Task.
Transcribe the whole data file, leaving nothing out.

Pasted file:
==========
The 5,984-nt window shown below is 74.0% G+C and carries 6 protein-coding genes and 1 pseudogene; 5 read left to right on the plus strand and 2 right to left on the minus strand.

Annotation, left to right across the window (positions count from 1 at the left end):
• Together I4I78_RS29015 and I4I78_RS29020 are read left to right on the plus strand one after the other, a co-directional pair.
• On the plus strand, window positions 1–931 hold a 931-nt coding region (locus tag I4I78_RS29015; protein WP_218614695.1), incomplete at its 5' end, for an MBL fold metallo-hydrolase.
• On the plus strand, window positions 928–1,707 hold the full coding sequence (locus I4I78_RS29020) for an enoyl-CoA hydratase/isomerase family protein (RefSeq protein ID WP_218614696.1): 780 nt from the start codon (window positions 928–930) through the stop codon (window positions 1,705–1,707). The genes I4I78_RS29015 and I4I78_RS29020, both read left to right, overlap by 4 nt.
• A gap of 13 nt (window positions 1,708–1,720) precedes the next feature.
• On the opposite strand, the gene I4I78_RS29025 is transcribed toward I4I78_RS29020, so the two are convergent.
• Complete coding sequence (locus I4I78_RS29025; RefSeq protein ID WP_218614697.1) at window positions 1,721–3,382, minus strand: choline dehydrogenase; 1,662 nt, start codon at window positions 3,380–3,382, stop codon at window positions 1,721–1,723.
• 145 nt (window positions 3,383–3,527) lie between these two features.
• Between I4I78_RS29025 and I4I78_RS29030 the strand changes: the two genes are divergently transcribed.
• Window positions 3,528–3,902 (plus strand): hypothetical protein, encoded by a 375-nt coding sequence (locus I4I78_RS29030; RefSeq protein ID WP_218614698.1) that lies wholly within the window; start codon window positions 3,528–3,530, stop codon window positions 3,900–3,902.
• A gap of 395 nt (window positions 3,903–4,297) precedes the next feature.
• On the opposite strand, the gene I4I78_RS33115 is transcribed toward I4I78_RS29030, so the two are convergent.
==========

The 5,984-nt window shown below is 74.0% G+C and carries 6 protein-coding genes and 1 pseudogene; 5 read left to right on the plus strand and 2 right to left on the minus strand.

Annotation, left to right across the window (positions count from 1 at the left end):
• Together I4I78_RS29015 and I4I78_RS29020 are read left to right on the plus strand one after the other, a co-directional pair.
• On the plus strand, window positions 1–931 hold a 931-nt coding region (locus tag I4I78_RS29015; protein WP_218614695.1), incomplete at its 5' end, for an MBL fold metallo-hydrolase.
• On the plus strand, window positions 928–1,707 hold the full coding sequence (locus I4I78_RS29020) for an enoyl-CoA hydratase/isomerase family protein (RefSeq protein ID WP_218614696.1): 780 nt from the start codon (window positions 928–930) through the stop codon (window positions 1,705–1,707). The genes I4I78_RS29015 and I4I78_RS29020, both read left to right, overlap by 4 nt.
• A gap of 13 nt (window positions 1,708–1,720) precedes the next feature.
• On the opposite strand, the gene I4I78_RS29025 is transcribed toward I4I78_RS29020, so the two are convergent.
• Complete coding sequence (locus I4I78_RS29025; RefSeq protein ID WP_218614697.1) at window positions 1,721–3,382, minus strand: choline dehydrogenase; 1,662 nt, start codon at window positions 3,380–3,382, stop codon at window positions 1,721–1,723.
• 145 nt (window positions 3,383–3,527) lie between these two features.
• Between I4I78_RS29025 and I4I78_RS29030 the strand changes: the two genes are divergently transcribed.
• Window positions 3,528–3,902 (plus strand): hypothetical protein, encoded by a 375-nt coding sequence (locus I4I78_RS29030; RefSeq protein ID WP_218614698.1) that lies wholly within the window; start codon window positions 3,528–3,530, stop codon window positions 3,900–3,902.
• A gap of 395 nt (window positions 3,903–4,297) precedes the next feature.
• On the opposite strand, the gene I4I78_RS33115 is transcribed toward I4I78_RS29030, so the two are convergent.